Brihanmumbai Municipal Corporation..also known as the Municipal Corporation of Greater Mumbai (MCGM) or the Bruhanmumbai Mahanagar Palika.
A look at Byculla’s history
Byculla was part of the original seven islands that constituted the Presidency of Bombay. It was also part of the first railway line and was, once upon a time, home to the rich and famous. Here’s where you can get a few glimpses into its past:
Quaint Villas and Magnificient Bungalows in Chembur
Where can you find bungalows and villas in Mumbai today? Sigh! All those lovely abodes have made way for skyrises. Well, Chembur is one of those places in Mumbai that still boasts a few age old, Portuguese-style villas and magnificient bungalows. Let's have a sneak peek into the little known, quiet streets of the Catholic colony, Chembur:
24 hours in Kala Ghoda
While it is most noted these days for its annual Arts Festival in February, this crescent-shaped area comes with a rich historical past. Home to art galleries, museums, heritage structures and educational institutions, Kala Ghoda is a tourist's and photographer's dream come true. For a day well spent, here's what we suggest you check out:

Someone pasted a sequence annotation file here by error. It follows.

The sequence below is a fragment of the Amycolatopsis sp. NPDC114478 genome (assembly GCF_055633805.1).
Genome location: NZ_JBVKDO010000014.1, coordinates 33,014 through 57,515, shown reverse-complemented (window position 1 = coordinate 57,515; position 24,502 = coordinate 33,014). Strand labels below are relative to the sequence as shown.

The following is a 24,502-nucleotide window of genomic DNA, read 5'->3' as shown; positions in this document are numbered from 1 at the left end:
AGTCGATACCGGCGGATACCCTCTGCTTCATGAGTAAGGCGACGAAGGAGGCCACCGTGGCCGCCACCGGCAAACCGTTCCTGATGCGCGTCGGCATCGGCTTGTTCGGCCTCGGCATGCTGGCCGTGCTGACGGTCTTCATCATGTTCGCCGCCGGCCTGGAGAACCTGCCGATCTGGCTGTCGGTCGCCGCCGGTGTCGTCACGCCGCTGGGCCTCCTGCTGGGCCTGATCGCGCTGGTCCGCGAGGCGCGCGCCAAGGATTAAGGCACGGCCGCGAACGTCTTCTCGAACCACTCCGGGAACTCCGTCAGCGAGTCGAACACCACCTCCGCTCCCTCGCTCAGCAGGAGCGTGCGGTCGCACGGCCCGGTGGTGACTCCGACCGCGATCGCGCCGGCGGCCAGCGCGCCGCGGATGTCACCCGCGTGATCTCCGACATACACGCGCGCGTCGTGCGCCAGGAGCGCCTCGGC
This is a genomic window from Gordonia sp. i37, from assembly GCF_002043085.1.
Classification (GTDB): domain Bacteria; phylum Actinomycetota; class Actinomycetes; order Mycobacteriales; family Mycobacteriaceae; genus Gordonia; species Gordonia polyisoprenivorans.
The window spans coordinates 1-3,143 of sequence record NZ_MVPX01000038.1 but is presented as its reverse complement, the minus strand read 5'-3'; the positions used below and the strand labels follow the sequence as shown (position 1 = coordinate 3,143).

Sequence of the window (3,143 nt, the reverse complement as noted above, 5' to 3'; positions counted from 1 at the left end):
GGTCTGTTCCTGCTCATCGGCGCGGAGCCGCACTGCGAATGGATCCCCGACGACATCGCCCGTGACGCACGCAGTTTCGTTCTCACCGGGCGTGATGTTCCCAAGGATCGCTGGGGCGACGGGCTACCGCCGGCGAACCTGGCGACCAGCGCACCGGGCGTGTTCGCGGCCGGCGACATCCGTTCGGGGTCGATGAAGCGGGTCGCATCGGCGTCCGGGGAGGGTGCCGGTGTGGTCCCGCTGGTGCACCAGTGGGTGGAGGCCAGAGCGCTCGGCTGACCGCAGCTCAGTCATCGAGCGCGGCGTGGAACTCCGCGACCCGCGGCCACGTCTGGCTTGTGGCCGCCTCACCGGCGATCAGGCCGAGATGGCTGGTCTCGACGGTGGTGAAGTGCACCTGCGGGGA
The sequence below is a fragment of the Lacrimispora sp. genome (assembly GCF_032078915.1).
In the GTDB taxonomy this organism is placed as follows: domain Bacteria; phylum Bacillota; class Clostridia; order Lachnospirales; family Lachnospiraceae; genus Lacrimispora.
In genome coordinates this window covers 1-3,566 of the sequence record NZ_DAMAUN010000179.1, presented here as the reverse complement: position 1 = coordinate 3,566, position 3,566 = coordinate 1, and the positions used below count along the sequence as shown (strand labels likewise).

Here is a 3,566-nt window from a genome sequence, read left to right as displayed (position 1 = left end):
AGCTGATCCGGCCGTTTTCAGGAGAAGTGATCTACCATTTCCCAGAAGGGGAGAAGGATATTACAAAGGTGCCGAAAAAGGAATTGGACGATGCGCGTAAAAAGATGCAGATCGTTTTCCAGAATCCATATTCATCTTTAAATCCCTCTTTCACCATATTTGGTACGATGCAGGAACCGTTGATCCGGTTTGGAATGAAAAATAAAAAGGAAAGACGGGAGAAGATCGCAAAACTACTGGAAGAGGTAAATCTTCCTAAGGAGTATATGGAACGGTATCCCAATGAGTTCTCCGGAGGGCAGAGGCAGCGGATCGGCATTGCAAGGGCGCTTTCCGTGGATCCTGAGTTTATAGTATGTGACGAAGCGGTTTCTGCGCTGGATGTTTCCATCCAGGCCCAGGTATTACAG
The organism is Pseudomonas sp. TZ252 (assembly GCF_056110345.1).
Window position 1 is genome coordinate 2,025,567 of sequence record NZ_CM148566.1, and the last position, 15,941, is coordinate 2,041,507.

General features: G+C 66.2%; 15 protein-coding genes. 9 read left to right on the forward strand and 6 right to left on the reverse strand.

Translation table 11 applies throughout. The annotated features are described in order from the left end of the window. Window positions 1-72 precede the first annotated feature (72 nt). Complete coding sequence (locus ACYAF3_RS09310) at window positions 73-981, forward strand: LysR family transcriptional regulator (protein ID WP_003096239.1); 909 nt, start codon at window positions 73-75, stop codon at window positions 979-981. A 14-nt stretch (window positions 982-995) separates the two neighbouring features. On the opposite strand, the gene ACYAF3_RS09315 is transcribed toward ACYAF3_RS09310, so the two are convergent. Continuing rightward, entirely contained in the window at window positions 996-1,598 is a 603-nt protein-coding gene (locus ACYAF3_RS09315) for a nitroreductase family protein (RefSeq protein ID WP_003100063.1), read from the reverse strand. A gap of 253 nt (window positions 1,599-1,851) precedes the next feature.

An interview with writer Rupa Gulab
Guru Nanak Park,Bandra West
Columnist and writer Rupa Gulab published her first novel ‘Girl Alone’ in 2005. There has been no looking back since. We spoke to her about her work and where she draws inspiration from. True to her style, we ended up with interesting answers and also an explanation about why her Twitter bio describes her as a ‘hyper cola-junkie’.
Is writing something you always wanted to do, or did it just happen?
Rupa Gulab: Always, always, always!
What was the first piece you ever wrote?
RG: My first shot at fiction was a short story about a communist owl called Nostracious Nominovich. I wrote it to entertain my baby sisters when I was a teenager. The first article I ever wrote was published in The Times of India, soon after I was done with college. It was a little humour piece.
You have authored a couple of novels, a book of short stories, columns for newspapers and magazines. What did you enjoy doing most?
RG: I love writing columns most! I never fantasised about becoming an author; I've always wanted to be a columnist. The interesting thing is, my first serialised column in the magazine Cosmopolitan became my first book, 'Girl Alone'.
Your Twitter bio describes you as a 'Hyper cola-junkie.' What's that about?
RG: I'm ashamed to admit that I drink colas the way people drink water. Thums Up is my favourite brand; I will only grudgingly settle for Coke or Pepsi if Thums Up is not available. The sugar rush is what probably makes me hyper and irritable.
You have lived in Kolkata, Mumbai and Delhi. Which of these places do you identify with the most, and why?